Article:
According to AKS-Labs, the creator of Balanced Scorecard Designer, Human resources life cycle goes through the stages outlined in the article that follows.
‘Every employee undergoes a series of events as they climb up the career ladder. These series of events is what human resource experts call the lifecycle of employee development. It is imperative that employers control, and consider the stages from finding potential workers, hiring, training to task assigning, working, and separation. As the company works on this development, HR managers play a key role in finding the best activities that fit their stage. Since not all employees in the company are in the same stage, the attention must be employee specific. Furthermore, the stages of employee development do not also correlate with age. One employee may be in the production and growth stage, while another employee of the same age could still be in the training stage.
In the beginning…
The initial stages of employee development take place usually within the first three months of the employee’s stay in the company. This stage is what HR experts call the orientation stage. Surprisingly, it covers the searching, screening, interviewing, to hiring the employee. Even during the employee search period, potential workers have already made a good grasp about the company through the job description. During the screening and interview phase, the candidate increases his knowledge about the company and prepares himself mentally and emotionally in case he gets the job.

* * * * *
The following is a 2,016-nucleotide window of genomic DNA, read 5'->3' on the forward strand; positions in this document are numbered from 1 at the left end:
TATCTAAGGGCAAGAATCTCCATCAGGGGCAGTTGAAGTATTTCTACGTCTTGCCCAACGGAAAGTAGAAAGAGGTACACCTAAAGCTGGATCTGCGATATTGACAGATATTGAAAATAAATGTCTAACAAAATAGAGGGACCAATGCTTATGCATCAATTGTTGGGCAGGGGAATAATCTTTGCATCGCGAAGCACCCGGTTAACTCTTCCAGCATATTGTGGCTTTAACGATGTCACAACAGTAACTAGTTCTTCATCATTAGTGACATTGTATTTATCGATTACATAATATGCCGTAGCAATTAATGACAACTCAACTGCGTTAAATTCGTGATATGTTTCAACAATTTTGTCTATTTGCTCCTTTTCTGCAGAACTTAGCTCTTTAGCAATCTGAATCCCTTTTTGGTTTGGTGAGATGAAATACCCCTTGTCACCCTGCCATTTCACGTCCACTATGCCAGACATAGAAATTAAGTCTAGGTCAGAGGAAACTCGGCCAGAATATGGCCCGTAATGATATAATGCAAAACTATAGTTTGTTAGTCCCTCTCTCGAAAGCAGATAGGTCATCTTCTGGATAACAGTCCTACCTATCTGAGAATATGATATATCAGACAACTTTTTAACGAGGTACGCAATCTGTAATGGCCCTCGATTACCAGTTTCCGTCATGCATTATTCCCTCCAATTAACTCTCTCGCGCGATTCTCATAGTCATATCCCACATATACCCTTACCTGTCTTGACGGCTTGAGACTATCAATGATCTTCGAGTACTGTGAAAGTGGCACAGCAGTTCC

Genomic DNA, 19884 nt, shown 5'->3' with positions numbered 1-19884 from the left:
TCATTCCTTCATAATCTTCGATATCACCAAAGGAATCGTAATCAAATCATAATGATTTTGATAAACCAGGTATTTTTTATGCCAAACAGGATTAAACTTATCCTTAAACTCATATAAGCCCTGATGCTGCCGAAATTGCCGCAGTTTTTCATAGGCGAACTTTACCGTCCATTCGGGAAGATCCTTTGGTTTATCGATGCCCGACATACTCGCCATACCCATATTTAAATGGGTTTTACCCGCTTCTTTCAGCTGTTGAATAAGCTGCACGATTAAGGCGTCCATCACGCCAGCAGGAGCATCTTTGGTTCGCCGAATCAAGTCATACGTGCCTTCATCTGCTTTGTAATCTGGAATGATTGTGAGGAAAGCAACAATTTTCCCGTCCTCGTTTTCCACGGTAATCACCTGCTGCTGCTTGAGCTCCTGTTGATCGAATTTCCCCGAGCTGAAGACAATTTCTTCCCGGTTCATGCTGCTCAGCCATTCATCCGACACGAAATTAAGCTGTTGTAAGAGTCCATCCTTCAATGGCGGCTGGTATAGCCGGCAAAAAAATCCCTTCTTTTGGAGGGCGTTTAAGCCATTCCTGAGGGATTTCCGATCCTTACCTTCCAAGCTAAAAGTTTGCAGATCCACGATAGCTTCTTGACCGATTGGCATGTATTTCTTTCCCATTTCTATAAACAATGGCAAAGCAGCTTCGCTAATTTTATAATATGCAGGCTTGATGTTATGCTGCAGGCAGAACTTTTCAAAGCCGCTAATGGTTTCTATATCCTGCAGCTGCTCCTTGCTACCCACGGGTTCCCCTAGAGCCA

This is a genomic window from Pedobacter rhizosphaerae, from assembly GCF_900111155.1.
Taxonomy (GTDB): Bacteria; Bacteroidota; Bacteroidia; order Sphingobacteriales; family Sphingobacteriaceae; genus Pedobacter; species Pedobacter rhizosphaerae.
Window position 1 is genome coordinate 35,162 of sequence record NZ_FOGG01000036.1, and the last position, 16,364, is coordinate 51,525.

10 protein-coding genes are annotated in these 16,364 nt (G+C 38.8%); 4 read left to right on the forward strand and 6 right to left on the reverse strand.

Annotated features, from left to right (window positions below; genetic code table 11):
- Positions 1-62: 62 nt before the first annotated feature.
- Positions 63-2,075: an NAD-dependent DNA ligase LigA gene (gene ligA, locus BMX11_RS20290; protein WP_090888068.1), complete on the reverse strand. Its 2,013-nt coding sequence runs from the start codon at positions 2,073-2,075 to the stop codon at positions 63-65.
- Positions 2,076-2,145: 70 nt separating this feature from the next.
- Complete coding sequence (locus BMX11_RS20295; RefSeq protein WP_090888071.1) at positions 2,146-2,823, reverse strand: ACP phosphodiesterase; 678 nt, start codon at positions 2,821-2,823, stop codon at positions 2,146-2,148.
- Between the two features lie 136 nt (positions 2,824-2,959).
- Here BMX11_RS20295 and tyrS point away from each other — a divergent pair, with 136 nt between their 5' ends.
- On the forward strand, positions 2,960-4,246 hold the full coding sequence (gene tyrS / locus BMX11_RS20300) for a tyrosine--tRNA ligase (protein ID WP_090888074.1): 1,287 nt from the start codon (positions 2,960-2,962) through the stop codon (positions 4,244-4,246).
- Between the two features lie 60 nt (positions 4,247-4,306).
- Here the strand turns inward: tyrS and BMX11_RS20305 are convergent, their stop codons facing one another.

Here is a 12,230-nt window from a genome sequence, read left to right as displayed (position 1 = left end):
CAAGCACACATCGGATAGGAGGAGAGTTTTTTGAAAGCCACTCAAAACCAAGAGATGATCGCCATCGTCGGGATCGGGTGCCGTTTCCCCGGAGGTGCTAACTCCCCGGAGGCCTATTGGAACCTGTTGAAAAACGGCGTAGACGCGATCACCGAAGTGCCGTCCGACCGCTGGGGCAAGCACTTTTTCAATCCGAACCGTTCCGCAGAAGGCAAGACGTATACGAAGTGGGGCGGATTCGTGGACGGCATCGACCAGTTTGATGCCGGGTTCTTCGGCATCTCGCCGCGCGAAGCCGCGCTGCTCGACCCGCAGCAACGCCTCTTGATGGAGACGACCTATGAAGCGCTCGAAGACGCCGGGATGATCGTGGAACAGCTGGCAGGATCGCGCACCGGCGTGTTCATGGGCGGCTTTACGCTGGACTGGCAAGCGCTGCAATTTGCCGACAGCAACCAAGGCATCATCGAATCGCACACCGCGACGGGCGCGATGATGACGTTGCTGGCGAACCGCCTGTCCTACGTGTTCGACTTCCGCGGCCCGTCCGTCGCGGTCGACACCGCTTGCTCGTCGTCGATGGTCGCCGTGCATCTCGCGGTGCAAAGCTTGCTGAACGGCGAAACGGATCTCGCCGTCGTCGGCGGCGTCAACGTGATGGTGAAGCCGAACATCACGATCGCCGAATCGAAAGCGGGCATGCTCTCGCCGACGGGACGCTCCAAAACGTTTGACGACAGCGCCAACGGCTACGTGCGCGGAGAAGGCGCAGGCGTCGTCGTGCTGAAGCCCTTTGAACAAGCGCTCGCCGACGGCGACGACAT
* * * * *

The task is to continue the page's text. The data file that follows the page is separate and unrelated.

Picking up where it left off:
After hiring, the new employee learns to fit in. He expects more involvement with the supervisor as against with other co-workers. During this phase, the newly hired employee now creates an image in his mind about how he will perform in the new job. The HR manager must allow an environment where the new employee can be dependent on others in getting direction, information, and inspiration for decision-making. Depending on the nature of business, the company can extend the orientation stage from three months to ten months. In the case of call centres, where training can last as long as five months, HR managers must maximize the time spent for such activity. The training phase brings out the performance characteristics of the new employee.
The productive times
Within six months after the training, the initial production stage of the employee takes place.
Human resources experts call this the exploration and trail period. Most managers, though, refer to this stage as the “reality”. This is when the employee demonstrates his skills and competency.
There is now little managerial involvement in this phase, although work starts to become a routine. The employee still asks for help during this phase, so HR managers must give ample allowance for improvement.
From sixth month onwards, the production growth stage takes place. By this time, workers are now confident with their work. It is also during this time, that employees begin to resist on additional tasks not stated in the job description. Trivial conversations, absenteeism, and undecided leave occur. HR managers should now impose company rules and be stringent in following policies.
The final stage is the disengagement. By this time, the employee feels either fulfillment or dissatisfaction from his job. At this point, he is already an asset in the company. However, the company should allow him to accept a different role or let him go. Separation may mean retirement, resignation, or termination.
There is no definite period for each stage in the employee development. Some workers tend to traverse from one stage to another more rapidly than others. The lifecycle of an employee starts when another one ends. The progression may be slow, but just as long as the manager is there for the employee, the company can expect productivity.’
Human resources have a major role during the entire life cycle. They play a strategic partner role to management, provide advice, handle employee benefits administration, and in many cases payroll as well.
Published by: Line Management Institute of Training